Unidentified Episode 4, Going Nowhere Man!

 DATELINE: Half-way to the Stars?

head mellon Mellon Head?

Luis Elizando wants to uncover what is going on in the skies for a hundred years—and that is why he quit the Pentagon program that resisted investigations into these unknown objects. It isn’t a coverup as much as a denial of truth.

By the fourth episode of Unidentified, looking at the three released videos that raise all kinds of questions, the former Pentagon leader finds that two were East Coast encounters, not far from Washington. In fact, the young pilots (Ryan Grave and Danny Aucoin) risk their reputations to reveal that they were stalked by an armada of craft acting in ways that go beyond all aerodynamic rules.

Everyone wants to say these could be enemy on Earth vehicles. No one wants to believe that because it would mean sure subjugation by political enemies.

That leaves the unpleasant notion that no one in the government wants to face the inevitability of a smarter, more advanced civilization. Or, conversely, they know that these ships that stalk our nuclear-powered ships and their jets, even into war zones, are benign creatures or light energy from another dimension.

As weird as strikes everyone who witnesses these, there seems to be a reluctance to identify and to confront what they are. It could be someone knows what they are—and hands are off any confrontation.

As the show’s military-based investigators note, to cover this info up is a federal crime. But, the black budgets of top secrecy for decades may render that idea moot. These are not merely ancient alien believers, but men who want to move policy toward open discussion and revelation. Good luck with that.

Chris Mellon may want to shake his congressional associates and wake them like the Rip Van Winkles they are. That thunder in the sky is not elves bowling.

 

 

 

 

 

 

 

 

Stonewall Uprising, 50 Years Later!

DATELINE: American Experience’s Documentary

stonewall Pioneer Gay Fighters!

Was it ten years ago that American Experience produced its historical film, Stonewall Uprising, on the fortieth anniversary of the so-called gay riots in that gay mecca of the 60s, Greenwich Village?

This year some said five or six million marched in those streets for twelve hours of parading. Forty years ago, three drag queens walking down the street would constitute a riot.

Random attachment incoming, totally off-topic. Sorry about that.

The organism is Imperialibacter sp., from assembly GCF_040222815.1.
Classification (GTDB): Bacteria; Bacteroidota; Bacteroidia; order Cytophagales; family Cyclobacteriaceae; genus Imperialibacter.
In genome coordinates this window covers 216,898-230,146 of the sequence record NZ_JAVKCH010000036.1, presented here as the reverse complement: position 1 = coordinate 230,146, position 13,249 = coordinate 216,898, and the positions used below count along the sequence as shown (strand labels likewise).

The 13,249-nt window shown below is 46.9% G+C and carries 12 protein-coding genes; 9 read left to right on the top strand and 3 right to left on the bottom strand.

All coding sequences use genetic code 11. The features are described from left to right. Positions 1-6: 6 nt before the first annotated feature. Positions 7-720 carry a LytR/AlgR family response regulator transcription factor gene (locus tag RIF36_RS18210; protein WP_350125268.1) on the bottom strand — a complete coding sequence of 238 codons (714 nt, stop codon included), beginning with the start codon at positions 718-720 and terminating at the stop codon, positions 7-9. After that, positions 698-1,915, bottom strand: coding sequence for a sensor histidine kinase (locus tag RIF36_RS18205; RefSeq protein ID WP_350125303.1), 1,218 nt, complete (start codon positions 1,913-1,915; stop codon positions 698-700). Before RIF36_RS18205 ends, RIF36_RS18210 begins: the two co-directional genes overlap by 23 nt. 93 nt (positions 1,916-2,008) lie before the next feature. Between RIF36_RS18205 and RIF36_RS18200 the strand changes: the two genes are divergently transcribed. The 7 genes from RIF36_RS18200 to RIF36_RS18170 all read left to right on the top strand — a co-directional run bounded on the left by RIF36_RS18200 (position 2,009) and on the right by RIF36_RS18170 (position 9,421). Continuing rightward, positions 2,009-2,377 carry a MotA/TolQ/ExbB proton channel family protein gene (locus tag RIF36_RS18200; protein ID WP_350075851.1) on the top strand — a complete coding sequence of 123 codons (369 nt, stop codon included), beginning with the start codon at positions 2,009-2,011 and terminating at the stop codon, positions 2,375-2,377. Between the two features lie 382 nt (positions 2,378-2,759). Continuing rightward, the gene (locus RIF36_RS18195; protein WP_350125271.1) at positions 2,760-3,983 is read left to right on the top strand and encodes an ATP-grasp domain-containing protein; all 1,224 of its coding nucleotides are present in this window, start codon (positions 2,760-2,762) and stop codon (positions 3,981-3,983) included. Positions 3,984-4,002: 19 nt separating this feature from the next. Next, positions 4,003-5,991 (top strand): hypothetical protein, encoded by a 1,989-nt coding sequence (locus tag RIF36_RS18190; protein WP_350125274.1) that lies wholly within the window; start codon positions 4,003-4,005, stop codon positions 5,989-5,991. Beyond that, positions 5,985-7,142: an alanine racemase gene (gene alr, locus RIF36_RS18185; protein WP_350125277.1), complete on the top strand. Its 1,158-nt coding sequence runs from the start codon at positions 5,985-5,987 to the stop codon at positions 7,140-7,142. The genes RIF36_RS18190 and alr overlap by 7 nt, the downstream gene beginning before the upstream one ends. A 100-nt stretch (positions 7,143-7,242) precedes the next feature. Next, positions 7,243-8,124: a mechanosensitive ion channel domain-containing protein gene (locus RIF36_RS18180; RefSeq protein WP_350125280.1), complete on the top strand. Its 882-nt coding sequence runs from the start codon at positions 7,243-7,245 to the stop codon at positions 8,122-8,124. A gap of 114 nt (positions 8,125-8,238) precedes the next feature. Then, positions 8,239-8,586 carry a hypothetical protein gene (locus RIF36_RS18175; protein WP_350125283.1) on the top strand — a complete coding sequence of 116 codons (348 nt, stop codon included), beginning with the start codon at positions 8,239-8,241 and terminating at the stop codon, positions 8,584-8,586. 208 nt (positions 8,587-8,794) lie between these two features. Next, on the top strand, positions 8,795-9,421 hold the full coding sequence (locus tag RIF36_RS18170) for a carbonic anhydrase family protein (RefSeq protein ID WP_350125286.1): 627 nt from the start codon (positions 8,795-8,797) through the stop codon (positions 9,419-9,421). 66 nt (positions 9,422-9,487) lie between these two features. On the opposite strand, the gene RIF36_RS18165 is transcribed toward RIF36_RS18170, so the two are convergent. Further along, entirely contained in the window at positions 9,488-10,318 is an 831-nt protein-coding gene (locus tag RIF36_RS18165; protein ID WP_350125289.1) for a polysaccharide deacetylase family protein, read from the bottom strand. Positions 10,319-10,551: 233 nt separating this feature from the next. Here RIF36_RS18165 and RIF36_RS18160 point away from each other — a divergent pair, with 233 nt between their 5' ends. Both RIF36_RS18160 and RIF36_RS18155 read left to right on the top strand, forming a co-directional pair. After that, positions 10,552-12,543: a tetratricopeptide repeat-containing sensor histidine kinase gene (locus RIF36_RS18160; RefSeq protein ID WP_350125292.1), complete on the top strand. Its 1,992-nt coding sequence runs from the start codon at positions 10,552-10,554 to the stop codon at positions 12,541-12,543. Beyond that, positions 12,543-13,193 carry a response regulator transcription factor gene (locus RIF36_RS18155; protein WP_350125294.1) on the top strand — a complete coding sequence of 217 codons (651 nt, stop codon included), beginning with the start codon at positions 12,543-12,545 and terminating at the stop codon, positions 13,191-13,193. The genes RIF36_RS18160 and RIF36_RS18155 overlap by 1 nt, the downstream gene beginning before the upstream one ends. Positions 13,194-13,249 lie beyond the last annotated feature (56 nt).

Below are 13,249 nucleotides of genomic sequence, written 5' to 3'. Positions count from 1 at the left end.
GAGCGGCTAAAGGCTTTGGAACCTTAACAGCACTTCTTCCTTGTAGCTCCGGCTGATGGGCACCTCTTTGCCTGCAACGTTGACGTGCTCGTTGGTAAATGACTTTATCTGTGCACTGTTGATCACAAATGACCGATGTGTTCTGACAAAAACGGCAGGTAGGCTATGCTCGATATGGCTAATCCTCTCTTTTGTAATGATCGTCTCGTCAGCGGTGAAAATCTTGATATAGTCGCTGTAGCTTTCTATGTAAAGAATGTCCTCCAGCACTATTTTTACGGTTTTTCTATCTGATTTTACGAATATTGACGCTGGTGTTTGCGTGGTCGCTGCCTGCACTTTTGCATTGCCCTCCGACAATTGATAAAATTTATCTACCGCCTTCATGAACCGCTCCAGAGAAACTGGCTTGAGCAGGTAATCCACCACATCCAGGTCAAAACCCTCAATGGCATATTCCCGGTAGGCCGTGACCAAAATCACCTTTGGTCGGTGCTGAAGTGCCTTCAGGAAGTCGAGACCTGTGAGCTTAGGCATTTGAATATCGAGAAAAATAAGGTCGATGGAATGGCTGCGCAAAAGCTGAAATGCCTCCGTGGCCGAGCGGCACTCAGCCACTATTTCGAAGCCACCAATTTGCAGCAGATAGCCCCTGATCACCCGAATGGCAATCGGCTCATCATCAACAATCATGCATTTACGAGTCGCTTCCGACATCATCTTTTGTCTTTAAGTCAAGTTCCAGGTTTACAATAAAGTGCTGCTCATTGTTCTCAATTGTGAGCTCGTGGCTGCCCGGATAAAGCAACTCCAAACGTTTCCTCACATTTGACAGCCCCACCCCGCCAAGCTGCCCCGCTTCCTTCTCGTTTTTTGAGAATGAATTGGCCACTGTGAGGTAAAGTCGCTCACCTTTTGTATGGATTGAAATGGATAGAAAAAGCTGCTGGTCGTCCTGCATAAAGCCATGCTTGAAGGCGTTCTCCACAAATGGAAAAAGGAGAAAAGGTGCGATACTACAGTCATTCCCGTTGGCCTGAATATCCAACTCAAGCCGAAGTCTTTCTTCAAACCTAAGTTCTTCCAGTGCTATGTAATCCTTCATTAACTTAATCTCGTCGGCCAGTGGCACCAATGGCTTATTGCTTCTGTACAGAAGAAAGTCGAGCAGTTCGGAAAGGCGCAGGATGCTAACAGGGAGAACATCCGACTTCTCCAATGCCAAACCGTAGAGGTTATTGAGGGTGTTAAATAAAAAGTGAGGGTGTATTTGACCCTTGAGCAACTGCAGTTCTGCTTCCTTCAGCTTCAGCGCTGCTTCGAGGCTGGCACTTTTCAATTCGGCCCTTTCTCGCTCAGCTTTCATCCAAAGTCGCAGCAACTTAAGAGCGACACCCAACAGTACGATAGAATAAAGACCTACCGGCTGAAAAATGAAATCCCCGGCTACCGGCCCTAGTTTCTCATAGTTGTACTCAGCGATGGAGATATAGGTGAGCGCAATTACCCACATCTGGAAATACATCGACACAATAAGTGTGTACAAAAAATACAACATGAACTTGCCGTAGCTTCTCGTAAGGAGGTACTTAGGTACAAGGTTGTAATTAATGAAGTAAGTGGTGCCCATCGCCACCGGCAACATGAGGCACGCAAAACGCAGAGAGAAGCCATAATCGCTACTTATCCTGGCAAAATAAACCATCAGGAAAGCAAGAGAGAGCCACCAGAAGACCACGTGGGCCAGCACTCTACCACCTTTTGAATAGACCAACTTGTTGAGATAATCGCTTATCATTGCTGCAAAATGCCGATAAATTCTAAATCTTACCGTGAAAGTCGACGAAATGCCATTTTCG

Ten years ago some witnesses were aging, both as cops and gay patrons of one of those blue-collar, sleazy, unpleasant gay bars of the times. Yes, folks, those places were dubious if you had more professionalism and dignity.

Yet, it was those people who first stood up to undue harassment. The first 45 minutes of the PBS documentary recounts the hideous conditions of the 1960s when homosexuals were considered one step short of psychopathia.

Perhaps the interviews with “experts” trying to terrorize children that gay predators lurked on every street corner were the worst dregs of the era, yet these were the cornerstones of civilization. It is infuriating to see these people treat gay men and women with such cruelty. On the plus side, most of those creeps are now dead.

They were about to be shocked by the three days of rioting against a half-dozen belligerent cops who started a movement. They were barricaded in the bar in abject terror when thousands attacked in return.

The gay bars were the purview of the Mafia who ran them to rake profits off the benighted gay men and women on the outskirts of society. They gave gays a place to congregate but would soon lose their upper-hand to political awareness.

This documentary shows how the anti-war and civil rights movement simply transferred to gay rights overnight. Fifty years later, it is intriguing to see the roots of this powerhouse of politics. Millions of young marchers were not even born when the uprising started.

Those who still decry it may be better advised to watch out and watch this little film.

 

Brooklyn Bridge Revisited

 DATELINE: Ken Burns Classic

great art Amazing!

In 1982 Ken Burns made a name for himself with this small, unassuming and brilliant documentary about the fifteen-year process to build the iconic, magical Brooklyn Bridge.

The film made his reputation and sent him on a career as a ground-breaking documentarian. What’s left nearly forty years later is the masterpiece of film on the masterpiece of engineering.

To take it in again after so many decades and find it as fresh and charming as when first seen is like the chance to walk across the East River like one of those who saw it like the first man to walk on the Moon.

John Roebling came from Germany as Hegel’s favorite student and a brilliant bridge maker. He designed the way to cross the river between New York and Brooklyn in three months. Then, fate intervened, giving him tetanus and killing him. It left the job then to his 30-year old son and Civil War hero Col. Washington Roebling.